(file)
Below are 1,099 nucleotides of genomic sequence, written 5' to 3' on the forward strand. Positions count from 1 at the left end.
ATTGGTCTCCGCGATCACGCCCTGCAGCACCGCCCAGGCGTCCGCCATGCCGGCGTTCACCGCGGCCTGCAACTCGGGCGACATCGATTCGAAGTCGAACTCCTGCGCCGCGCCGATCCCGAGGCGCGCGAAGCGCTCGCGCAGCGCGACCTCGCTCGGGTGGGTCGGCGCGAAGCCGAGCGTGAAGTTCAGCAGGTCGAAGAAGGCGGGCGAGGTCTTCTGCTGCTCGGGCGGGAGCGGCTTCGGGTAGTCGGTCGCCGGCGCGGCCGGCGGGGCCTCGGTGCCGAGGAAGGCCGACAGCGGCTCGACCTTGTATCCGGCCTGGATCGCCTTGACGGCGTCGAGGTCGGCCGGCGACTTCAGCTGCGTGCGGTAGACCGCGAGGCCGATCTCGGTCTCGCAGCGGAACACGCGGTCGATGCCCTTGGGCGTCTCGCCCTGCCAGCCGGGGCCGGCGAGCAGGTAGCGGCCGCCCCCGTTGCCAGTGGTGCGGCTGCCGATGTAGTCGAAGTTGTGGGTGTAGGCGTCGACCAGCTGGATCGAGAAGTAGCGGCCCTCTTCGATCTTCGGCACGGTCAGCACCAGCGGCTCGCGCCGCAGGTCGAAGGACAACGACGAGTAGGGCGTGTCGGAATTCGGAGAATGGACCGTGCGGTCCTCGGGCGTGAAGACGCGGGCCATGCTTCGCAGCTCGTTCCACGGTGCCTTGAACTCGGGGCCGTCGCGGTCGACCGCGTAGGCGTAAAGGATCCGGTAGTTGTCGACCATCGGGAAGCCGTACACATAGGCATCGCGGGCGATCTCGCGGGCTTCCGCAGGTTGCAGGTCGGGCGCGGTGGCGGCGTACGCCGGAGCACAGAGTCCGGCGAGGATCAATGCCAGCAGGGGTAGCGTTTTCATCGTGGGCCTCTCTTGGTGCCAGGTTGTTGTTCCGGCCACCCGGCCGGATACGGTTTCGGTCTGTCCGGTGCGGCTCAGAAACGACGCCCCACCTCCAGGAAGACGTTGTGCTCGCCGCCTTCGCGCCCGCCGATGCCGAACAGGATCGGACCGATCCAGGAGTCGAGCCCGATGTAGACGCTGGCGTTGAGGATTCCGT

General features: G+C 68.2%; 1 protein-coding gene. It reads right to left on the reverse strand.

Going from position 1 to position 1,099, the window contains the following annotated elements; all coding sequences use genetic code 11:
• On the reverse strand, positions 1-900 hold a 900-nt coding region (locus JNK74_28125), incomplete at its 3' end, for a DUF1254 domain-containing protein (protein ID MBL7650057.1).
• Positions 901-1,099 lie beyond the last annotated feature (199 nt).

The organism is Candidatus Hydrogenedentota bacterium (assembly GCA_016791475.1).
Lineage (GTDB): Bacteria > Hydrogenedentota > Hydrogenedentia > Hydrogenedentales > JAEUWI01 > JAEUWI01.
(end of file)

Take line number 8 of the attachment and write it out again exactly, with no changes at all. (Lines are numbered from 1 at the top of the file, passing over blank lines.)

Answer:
Lineage (GTDB): Bacteria > Hydrogenedentota > Hydrogenedentia > Hydrogenedentales > JAEUWI01 > JAEUWI01.